Táin Tuesday: Before the Táin

Well this project took a little longer to get off the ground than anticipated. But now that I have both books in hand and have a few moments to peruse both I see that this isn’t going to be as straight forward as reading chapter by chapter of each one.

For the duration of this project I will be referring to the two versions by the last name of their translators. So, The Táin by Thomas Kinsella will hereforto be known as Kinsella and The Táin by Ciaran Carson will hereafter be known as Carson.

On the initial examination of both books it immediately struck me that the Carson does not begin in the same place at the Kinsella. Whereas Kinsella begins “Before the Táin” and includes the birth and rise of power of Conchobor, the story of the sons of the Uisliu, and the Pangs of Ulster. The Carson begins with the actual cattle raid with Medb and Aililli talking in bed. This is an interesting choice and I will go back and read Carson’s introduction to see if he explains that choice here. Maybe it’s the old stubborn person in me but I feel like leaving out those stories at the beginning leaves out a lot of the context for the cattle raid itself. Though I suppose I only associate them with the Táin because the Kinsella version was the first version I read. But to me they were world builders and set the stage for what was to come. Especially the Pains of Ulster! But then I am rather fond of that story and could be very bias at the moment.

But since I do find those stories to be important and since they are in the Kinsella, I will begin with my take aways and overviews of them and when the two version meet then we will have comparison. Seems fair enough to me.

With that said we being “Before the Táin

In Kinsella’s notes he attributes this anecdotal text to the ninth century text in the Book of Leinster. I have to say that it does have a different feel and sound to me than some of the other parts of Kinsella, but I wonder how much of that is Kinella’s own voice coming to the translation.

In any event this short little story tells us that the knowledge and story of the Táin itself was once lost or at the least not know in its entirety. And in the fashion of all good important myths and legends had to be quested for and sought out.

Now you may be asking “What can you possibly get out of this tiny little story?”

Well, not a huge amount but some things in my practice are certainly underlined and other things that I have known but not paid as great attention to are brought to the forefront.

In the start of this story it is plan that the “Poets of Ireland” have convened to see if they could all remember the story of the Cattle Raid of Cooley. This illustrates that the poets or bards were very much the history keepers. This is something that my previous research already told me, but it is them all discovering that they only know parts of the story and then deciding it was important to go and find the whole tale again that helps brings few things into focus for me.

First, that people especially educated people, and I will go a step farther and say probably especially educated people who considered themselves or were considered by their community to be spiritual leaders, had A LOT memorized. And by memorized I don’t just mean they  had the cliff notes version that I could tell you off the cuff, I mean it was in verse. Word for word, line for line, verbatim. This doesn’t just apply to Ireland of course, the ancient world in general seems to have this trait. A trait that we of modern times have fallen behind on and something I would like very much to work on. This isn’t to say that I’m going to memorize the Tain line for line, but who knows maybe someday. But I do want to memorize more prayers and songs, reading this helps to solidify my dedication to that cause. Also to you know…write more lol.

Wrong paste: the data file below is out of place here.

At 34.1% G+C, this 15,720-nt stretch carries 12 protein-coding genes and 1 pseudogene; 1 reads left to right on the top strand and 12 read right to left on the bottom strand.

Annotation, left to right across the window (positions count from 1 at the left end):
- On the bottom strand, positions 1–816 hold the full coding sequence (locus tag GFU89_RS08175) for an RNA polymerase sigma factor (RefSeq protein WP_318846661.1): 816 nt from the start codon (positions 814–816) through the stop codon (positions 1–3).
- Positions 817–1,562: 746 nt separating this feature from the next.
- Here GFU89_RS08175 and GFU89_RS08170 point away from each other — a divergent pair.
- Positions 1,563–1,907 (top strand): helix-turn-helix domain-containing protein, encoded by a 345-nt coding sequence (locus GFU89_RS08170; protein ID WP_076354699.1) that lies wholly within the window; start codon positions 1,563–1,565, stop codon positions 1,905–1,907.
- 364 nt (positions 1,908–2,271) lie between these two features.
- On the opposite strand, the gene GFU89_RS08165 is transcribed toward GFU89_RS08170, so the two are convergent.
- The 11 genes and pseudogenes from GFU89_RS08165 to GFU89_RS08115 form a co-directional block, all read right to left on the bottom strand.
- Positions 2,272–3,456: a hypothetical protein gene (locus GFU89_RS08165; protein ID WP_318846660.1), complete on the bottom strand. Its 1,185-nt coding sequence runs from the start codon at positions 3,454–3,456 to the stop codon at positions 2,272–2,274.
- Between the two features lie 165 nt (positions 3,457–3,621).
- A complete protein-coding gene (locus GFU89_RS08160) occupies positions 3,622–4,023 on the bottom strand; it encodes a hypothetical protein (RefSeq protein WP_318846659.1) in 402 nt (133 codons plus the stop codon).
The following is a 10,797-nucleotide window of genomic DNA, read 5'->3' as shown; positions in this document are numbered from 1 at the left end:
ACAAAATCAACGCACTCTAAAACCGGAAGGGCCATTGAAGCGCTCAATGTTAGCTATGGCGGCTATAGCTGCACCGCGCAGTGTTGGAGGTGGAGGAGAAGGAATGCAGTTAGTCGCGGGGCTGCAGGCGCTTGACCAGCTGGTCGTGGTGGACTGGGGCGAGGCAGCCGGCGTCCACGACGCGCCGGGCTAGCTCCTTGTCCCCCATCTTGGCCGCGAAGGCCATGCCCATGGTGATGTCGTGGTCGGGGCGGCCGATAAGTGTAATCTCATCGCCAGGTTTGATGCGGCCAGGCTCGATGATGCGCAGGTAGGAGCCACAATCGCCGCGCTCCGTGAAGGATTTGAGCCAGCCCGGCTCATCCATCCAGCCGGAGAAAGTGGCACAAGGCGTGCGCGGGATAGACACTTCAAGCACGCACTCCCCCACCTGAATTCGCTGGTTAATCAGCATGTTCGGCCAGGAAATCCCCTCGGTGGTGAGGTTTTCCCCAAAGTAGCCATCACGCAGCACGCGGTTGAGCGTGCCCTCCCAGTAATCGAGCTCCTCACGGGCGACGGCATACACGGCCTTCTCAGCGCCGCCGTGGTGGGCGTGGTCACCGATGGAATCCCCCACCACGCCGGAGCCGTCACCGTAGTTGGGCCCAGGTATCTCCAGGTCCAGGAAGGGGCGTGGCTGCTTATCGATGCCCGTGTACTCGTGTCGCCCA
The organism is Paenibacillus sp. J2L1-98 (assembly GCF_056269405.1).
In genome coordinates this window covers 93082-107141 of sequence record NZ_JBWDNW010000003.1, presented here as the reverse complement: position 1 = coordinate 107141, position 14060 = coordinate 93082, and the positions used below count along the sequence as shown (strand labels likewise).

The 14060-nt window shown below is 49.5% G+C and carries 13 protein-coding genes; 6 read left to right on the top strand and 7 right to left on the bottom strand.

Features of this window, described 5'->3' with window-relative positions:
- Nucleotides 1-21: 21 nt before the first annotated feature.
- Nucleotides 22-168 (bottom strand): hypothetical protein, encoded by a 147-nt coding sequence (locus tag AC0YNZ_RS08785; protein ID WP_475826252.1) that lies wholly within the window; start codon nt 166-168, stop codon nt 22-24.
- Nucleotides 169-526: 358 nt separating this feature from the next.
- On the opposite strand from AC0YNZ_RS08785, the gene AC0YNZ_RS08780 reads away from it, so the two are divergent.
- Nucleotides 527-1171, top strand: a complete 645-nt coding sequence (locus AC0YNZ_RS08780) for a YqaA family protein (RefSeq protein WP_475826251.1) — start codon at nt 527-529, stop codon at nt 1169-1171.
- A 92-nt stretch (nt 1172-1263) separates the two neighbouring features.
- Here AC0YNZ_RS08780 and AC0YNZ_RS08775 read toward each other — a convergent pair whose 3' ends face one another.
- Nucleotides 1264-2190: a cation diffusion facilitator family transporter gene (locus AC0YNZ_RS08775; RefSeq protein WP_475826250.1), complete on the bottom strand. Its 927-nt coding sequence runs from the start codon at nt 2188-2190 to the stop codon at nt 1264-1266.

Second is a little more…spiritual practice-ish. In the story Muirgen, the son of the great poet teacher who set the challenge before them all, finds the gravestone of Fergus mac Roich (deposed King of Ulster who aids Queen Medb in the Raid) and entreats him in verse to tell the whole tale. A mist comes over Muirgen for three days and three nights he cannot be found. In that time Fergus appears before him (dressed spectacularly I might add) and recites the whole thing.   Thus Muirgen is able to return from the quest victorious and the Tain is returned to Ireland in full.

There is quite a bit in that little story. We see that there is a strong ancestral connection, even to figures of myth and legend. That they are real, that they are able to speak and teach us even after death. That is something that I have always connected with. That tangible thread of spirit that links the living to the dead, and the living to their ancestral and mythical past. It is a huge part of what brought me to the Gaelic Polytheist path. I started out following the threads of these same stories and heroes. Ok maybe it didn’t start here it started over a bit of water with King Arthur and his lot but still it didn’t take long to find my way to Erin.  For me this underlines the already standing practice of honoring and learning from the Beloved Dead. It is something that a lot of CR sites and Gaelic Polytheist talk about. Clearly with good reason.

The other thing that I note here and just sort of put on my List-of-things-to-look-for further in this reading, is the mist. The mist came and then knowledge from the beyond was received. There are several different things I can take away from this. One is that there may be future connection between the mist/fog and the dead/supernatural. My other research and knowledge and just flat-out gut says that this is so, but I will make note of it here and see how often this occurs.

Because then I can start and pay more attention to the mist and fog. I live in an area where it is not a stranger to me. Perhaps next time I look outside and see the mists at my door I will leave out an offering to passing spirits. Or it occurs to me that in times when the mist is coming in may be a good time to try to contact the Beloved Dead more easily. Things to think on, things to see how they can fit in my life.